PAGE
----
Zynga (ZNGA) founder Mark Pincus finally decided to turn the CEO reins over to someone who actually knows how to run a game business. That would be Don Mattrick of Microsoft Xbox and Electronic Arts fame.
Wall Street definitely liked the move, driving the stock up about 15% on the news. I can’t tell if that’s because Pincus was clearly in over his head or the coupe of landing literally a game-maker like Mattrick. Probably both.
The burning question, of course, is can Mattrick turn Zynga around? While I hate to be such a party pooper when everyone else is having the time of their lives, I’ve got to tell you, the only real answer is ... Who the heck knows?
Pundits, gurus, and researchers love to spout off about the virtues of replacing a founding CEO with an experienced pro. But the truth is there’s absolutely no correlation between experience – or any other factor, for that matter – and ability to run, let alone turn around, a specific company.
You see, turnarounds are really hard so successful turnarounds are really rare. And when it comes to predicting how effective a given executive will be in a given situation, there are about as many variables as there are pundits with opinions on the subject. In other words, the outcome is entirely unpredictable.
One thing's for sure. I can make a pretty logical argument for either side of the debate. Not only that, but the anecdotal evidence is all over the map. That’s probably because there’s no hard line in the sand between entrepreneurial founders and experienced professional managers.
Consider that founding, running, and growing a business or three is some of the best experience you can get. Think Steve Jobs, Bill Gates, Richard Branson, Larry Ellison, Jeff Bezos, Michael Dell – there’s a long, long list of founders who did a pretty good job of picking up management as they went and scaling their startups into wildly successful enterprises.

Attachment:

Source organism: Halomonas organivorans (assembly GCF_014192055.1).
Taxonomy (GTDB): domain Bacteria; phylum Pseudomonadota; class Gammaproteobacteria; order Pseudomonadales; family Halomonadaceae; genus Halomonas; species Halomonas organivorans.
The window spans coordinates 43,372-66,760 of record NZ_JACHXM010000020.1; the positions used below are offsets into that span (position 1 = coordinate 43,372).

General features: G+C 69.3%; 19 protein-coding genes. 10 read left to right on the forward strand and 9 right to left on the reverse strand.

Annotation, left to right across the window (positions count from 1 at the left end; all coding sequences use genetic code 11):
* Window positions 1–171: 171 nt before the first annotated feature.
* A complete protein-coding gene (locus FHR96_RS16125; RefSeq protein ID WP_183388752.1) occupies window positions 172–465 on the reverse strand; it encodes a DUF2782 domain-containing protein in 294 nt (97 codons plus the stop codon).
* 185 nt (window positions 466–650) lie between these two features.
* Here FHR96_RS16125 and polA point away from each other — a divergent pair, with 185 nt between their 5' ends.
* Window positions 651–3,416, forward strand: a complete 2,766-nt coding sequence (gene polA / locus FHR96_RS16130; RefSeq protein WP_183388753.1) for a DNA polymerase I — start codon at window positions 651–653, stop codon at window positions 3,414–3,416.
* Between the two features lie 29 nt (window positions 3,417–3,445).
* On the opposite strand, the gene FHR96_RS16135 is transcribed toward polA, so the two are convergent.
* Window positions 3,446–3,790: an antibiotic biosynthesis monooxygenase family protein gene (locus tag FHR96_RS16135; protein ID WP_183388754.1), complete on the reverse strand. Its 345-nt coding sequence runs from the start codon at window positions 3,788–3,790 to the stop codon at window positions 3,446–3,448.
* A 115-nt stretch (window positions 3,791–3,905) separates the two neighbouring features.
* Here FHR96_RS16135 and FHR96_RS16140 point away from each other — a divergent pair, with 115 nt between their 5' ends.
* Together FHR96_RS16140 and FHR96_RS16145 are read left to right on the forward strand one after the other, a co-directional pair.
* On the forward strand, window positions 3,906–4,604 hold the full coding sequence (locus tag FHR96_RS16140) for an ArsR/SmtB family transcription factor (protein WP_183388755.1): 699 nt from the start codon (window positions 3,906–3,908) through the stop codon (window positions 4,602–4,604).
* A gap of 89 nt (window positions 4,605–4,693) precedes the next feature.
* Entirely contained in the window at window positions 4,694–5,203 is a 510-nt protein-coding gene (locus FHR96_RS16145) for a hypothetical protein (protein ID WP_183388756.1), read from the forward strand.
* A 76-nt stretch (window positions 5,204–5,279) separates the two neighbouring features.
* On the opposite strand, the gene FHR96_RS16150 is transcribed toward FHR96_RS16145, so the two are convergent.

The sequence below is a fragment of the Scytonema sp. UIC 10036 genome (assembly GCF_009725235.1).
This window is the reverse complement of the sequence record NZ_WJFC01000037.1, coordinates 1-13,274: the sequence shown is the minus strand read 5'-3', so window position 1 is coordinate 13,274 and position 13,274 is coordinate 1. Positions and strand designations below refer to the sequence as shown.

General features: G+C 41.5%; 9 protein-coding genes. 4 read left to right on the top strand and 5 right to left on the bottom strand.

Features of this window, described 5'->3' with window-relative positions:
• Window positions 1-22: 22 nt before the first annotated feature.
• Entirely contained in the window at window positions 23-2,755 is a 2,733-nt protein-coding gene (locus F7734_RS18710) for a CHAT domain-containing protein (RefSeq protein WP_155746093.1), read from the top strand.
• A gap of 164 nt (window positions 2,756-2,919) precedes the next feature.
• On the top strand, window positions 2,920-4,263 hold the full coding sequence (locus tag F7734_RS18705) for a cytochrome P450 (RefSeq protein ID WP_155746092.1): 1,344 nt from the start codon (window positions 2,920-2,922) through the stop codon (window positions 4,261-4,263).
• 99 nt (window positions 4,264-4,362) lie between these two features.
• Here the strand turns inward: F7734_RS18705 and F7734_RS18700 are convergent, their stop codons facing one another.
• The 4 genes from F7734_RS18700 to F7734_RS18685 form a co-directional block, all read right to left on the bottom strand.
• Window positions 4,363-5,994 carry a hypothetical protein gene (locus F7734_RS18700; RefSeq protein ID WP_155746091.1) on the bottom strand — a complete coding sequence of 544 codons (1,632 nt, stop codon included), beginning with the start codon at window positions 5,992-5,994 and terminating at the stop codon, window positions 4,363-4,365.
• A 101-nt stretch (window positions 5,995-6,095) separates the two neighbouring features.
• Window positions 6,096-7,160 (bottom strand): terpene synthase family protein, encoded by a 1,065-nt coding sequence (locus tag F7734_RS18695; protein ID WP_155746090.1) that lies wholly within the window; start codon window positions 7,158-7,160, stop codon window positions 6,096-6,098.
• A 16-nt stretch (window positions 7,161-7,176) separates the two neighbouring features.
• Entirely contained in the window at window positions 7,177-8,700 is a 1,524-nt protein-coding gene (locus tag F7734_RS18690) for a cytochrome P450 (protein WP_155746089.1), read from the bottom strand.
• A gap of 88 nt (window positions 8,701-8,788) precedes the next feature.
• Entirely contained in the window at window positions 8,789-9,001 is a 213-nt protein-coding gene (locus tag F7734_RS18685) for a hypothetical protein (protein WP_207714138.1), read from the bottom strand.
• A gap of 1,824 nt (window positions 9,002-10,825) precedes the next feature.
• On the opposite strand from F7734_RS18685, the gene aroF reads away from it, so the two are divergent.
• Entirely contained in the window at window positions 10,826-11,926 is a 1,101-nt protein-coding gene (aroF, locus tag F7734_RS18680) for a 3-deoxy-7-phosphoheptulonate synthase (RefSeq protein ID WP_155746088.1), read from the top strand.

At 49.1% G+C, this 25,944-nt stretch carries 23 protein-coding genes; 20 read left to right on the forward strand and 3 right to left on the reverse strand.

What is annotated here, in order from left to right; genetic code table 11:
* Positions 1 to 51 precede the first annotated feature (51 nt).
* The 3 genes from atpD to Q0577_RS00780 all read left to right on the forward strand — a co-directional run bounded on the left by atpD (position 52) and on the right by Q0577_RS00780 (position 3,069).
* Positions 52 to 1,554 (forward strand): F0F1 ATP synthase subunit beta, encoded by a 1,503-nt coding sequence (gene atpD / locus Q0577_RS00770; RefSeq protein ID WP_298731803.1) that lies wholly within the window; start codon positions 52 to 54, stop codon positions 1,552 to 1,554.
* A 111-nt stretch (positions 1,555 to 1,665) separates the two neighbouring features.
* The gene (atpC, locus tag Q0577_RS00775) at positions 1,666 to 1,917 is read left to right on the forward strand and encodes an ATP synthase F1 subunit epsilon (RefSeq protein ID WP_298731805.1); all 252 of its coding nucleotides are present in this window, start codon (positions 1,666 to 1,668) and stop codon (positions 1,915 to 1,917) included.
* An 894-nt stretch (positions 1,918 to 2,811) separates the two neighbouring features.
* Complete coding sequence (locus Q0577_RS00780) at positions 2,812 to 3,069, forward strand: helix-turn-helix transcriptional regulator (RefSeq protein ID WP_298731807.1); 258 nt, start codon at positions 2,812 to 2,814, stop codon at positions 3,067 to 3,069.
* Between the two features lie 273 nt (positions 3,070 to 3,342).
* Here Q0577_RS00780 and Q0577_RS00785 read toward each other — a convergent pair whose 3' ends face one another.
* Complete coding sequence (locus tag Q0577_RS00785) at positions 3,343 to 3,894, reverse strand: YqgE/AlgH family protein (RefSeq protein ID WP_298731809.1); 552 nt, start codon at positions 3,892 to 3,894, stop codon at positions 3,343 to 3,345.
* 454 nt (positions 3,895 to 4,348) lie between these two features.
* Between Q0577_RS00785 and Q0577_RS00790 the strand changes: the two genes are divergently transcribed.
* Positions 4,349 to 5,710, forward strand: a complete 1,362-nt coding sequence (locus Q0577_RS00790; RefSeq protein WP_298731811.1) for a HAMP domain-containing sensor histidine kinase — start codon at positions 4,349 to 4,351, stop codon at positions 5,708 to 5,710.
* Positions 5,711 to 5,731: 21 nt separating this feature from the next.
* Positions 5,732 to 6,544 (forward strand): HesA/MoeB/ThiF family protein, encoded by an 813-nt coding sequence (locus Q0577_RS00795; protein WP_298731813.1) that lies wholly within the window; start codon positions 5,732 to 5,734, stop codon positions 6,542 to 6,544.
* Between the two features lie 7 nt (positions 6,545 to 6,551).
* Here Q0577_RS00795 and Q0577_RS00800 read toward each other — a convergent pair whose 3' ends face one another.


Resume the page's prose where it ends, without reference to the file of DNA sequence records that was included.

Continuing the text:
That said, SpaceX and Tesla Motors CEO Elon Musk once said he has to run the companies he founds because he's "better than the CEOs we hired." Indeed, the CEOs Musk hired along the way were nothing to write home about, but that probably says more about his ability to hire a good CEO than anything.
Musk also said, "Professional managers - MBA CEOs - are not very creative or adaptable, and their skills don't suit a startup." I’m not exactly sure what he meant by that, but I am sure that it’s the sort of over-the-top generalization that blowhards often make. Not to say that Musk is a blowhard. I would never say that. But it bears mentioning that Zynga founder Pincus, a successful serial entrepreneur, has a Harvard MBA and a banking background.
In terms of experienced pros, Larry Page and Sergey Brin brought adult supervision in the form of Eric Schmidt to run Google (GOOG). I’d say that turned out pretty well. So did John Chambers at Cisco (CSCO), Meg Whitman at eBay (EBAY), Terry Semel at Yahoo (YHOO), and Tom Engibous at Texas Instruments (TXN). Jeff Weiner’s certainly done an effective job since showing up at LinkedIn (LNKD) five years ago.
More importantly, for every success story on either side of the argument, there are countless examples that didn’t work out.
Here’s the thing. Pundits can theorize and speculate. Researchers can study empirical data until the cows come home. But nobody will ever find a significant correlation between successful CEOs and their experience or attributes because there are simply too many variables.
Not only is every industry, company, individual, and situation unique, but in the technology industry in particular, nothing stays the same for very long. You might just as well ask what type of person makes the best spouse or friend. It's an amorphous question, as is the headline of the story. The answer is ... Who the heck knows?
Steve Tobak is a management consultant, former senior executive, columnist and author of the upcoming book, “Real Leaders Don’t Follow." Tobak runs Silicon Valley-based Invisor Consulting where he advises executives and business leaders on strategic matters. Contact Tobak. Follow him on Facebook, Twitter or LinkedIn